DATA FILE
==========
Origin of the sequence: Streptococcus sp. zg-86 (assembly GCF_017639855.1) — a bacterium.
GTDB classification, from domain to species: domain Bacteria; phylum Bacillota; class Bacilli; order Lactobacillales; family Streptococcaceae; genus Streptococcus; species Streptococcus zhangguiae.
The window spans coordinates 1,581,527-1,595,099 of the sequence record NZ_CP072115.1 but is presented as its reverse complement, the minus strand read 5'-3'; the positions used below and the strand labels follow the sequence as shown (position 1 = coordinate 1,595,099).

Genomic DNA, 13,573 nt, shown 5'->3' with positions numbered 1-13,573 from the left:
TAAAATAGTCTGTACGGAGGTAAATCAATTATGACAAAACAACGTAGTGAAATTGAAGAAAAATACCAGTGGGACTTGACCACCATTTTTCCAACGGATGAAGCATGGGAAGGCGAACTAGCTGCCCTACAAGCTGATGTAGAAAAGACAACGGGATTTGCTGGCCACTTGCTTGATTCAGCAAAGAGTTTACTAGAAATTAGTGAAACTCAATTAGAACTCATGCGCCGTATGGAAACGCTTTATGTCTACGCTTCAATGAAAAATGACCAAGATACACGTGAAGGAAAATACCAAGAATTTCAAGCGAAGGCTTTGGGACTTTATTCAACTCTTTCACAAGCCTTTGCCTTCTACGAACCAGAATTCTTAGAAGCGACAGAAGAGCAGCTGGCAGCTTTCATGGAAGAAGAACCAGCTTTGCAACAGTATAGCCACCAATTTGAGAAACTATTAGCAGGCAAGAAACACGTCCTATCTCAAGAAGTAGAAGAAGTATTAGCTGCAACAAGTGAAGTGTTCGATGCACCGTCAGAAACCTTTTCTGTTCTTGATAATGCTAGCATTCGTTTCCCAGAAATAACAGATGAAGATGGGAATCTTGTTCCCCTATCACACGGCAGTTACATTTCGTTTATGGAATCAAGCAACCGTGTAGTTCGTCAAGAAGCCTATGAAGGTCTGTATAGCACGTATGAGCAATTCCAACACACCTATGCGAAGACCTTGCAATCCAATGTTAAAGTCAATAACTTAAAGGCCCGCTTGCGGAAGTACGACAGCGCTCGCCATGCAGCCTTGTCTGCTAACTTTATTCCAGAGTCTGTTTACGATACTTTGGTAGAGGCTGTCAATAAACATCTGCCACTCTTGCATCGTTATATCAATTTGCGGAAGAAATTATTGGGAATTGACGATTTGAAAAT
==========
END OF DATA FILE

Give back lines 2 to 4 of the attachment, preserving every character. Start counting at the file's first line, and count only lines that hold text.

GTDB classification, from domain to species: domain Bacteria; phylum Bacillota; class Bacilli; order Lactobacillales; family Streptococcaceae; genus Streptococcus; species Streptococcus zhangguiae.
The window spans coordinates 1,581,527-1,595,099 of the sequence record NZ_CP072115.1 but is presented as its reverse complement, the minus strand read 5'-3'; the positions used below and the strand labels follow the sequence as shown (position 1 = coordinate 1,595,099).

Genomic DNA, 13,573 nt, shown 5'->3' with positions numbered 1-13,573 from the left: